The Virgin & the gypsy

D.H. Lawrence was one of the most important English novelists of the first quarter of the twentieth century. He is known particularly for his novels and short stories dealing with sex, relationships and the psychological and physical aspects. He was one of the earliest of the modern English novelists to employ the principles of psychoanalysis in fiction. Because of thier outspokenness, several of his novels were banned in England and the United States, but these bans were soon removed.

Lawrence’s novel “The Virgin and the Gypsy” written in 1930,  is set in a country village in Northern England in the post World War I era – around the dawning of the Sufragette movment when a few women started demanding their rights as people.  It features a wide spectrum of characters. The key character is Yvette. Yvette has her mother’s rebel spirit and yearns to be in control and to break free of the restrictions made by her father, granny and her aunt Cissie . Yvette’s character represents the free spirit of a new age. Yvette wants to be recovnised and not follow the stuffy set of conventions paved out for her and her sister Lucille. Lucille too, has some of the ways of their rebel mother “She who was Cynthia”, but not like Yvette. Lucille is responsible, and to her father and granny’s delight has a job and it seems will settle down.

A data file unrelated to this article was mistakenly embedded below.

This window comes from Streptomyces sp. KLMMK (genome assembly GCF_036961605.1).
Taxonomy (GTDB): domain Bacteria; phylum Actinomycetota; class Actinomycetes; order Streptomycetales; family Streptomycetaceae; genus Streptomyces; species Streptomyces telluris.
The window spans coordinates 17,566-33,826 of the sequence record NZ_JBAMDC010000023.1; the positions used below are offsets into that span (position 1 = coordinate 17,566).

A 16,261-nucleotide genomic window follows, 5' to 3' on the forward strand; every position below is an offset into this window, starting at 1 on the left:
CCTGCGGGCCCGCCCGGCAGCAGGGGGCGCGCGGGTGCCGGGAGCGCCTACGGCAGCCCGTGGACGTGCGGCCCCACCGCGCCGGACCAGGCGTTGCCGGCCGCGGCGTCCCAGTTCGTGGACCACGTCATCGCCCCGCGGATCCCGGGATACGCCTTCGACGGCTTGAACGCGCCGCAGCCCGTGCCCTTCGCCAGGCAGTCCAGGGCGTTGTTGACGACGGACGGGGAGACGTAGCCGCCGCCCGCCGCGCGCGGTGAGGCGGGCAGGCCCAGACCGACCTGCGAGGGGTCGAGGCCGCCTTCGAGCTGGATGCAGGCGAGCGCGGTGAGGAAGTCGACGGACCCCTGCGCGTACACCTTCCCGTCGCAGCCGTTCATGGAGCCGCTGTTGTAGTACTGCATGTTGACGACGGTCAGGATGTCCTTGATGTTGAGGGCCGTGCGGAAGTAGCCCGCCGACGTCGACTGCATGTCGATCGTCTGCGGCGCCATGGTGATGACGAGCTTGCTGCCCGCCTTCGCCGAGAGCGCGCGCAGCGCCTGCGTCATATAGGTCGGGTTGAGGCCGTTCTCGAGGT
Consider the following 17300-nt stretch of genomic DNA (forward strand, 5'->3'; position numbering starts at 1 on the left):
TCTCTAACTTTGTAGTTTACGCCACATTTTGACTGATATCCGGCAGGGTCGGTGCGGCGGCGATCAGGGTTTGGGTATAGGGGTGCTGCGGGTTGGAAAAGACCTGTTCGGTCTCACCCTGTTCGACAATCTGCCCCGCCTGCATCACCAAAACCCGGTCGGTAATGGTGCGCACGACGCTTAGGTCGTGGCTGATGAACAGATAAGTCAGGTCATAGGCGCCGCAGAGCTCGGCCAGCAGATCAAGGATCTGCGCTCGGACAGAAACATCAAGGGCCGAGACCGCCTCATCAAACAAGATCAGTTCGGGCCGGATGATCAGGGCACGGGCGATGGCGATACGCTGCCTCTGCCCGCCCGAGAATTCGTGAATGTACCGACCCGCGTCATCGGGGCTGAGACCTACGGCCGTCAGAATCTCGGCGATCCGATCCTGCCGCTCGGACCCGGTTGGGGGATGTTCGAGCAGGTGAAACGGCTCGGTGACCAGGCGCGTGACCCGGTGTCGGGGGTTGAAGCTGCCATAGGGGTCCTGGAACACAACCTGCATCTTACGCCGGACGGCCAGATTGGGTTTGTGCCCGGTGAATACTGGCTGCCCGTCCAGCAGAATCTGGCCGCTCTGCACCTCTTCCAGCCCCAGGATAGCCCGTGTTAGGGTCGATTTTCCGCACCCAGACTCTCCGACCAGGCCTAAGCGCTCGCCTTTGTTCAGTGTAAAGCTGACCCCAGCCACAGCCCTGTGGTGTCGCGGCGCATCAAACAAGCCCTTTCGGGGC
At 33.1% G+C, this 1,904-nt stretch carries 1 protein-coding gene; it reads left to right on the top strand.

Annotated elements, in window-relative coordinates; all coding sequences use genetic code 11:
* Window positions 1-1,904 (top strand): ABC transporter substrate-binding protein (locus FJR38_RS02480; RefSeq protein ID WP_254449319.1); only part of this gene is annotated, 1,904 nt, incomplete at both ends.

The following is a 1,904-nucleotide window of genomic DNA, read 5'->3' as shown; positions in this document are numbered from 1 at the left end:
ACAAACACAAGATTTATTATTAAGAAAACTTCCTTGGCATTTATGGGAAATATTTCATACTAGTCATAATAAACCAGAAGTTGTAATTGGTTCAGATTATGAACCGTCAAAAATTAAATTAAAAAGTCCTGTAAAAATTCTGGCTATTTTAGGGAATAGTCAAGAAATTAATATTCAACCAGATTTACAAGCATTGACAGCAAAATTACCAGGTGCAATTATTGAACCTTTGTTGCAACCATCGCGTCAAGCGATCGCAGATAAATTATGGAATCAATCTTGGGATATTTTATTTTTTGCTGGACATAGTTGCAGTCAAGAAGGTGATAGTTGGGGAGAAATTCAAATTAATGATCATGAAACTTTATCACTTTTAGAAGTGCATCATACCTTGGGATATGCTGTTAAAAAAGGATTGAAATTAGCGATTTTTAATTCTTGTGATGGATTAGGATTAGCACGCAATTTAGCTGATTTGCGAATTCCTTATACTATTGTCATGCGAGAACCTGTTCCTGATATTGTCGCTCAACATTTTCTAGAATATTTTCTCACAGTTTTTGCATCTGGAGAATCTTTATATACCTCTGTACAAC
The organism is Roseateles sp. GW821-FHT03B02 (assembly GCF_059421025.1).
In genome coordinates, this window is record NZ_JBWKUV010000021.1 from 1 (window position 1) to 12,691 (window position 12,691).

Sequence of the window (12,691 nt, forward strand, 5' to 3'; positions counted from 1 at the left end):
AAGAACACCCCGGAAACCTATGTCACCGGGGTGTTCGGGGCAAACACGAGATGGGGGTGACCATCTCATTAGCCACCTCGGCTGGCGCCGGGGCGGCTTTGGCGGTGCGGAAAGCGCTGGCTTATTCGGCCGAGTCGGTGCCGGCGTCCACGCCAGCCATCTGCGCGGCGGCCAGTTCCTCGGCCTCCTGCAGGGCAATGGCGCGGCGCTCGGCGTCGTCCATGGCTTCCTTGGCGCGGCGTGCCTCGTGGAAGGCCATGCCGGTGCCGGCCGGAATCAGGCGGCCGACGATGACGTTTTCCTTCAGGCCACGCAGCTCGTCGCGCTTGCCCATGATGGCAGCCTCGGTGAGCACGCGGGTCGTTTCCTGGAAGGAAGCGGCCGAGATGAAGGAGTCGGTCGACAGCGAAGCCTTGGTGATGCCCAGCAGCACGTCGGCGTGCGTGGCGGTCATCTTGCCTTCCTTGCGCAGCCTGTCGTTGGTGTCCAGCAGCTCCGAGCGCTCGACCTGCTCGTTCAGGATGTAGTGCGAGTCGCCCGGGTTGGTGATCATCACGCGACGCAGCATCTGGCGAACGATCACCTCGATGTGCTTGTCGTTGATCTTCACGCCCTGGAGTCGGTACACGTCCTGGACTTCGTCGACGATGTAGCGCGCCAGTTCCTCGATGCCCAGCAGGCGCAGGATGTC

Yvette’s home environment is claustrophobic. There is no fresh air and the household smells of age, decay and stuffiness. It is noted that the windows in the house are kept closed. This metaphor emphasises Yvette’s father’s decision to shut out the world of change and new ways, after “She who was Cynthia” left. However when Yvette meets “the Gypsy”, she is instantly attracted. He represents a defiant free spirit. A spirit that Yvette covets. The Gypsies are free of all socail constraint. “The Gypsy”, his wife and their five children live outdoors, cook outdoors, breathe free and go where they will when they want. “The Gypsy’s” name is only revelaed at the end of the novel when he writes a farewell note. Yvette realises she didn’t even think of him by name….she hadn’t in fact noticed that she did not know his name. This emphases that to her he is not a real option for love – not a viable person, in her “real-life”, but he is a symbol of freedom, discovery of love and desire, and most of all her discovery of her SELF as a free individual with choices. She is grown up and independent now, through her experience of knowing him. He is her “Rite of passage”. This is an interesting read, and it is thought provoking to see how women have been treated in by gone eras.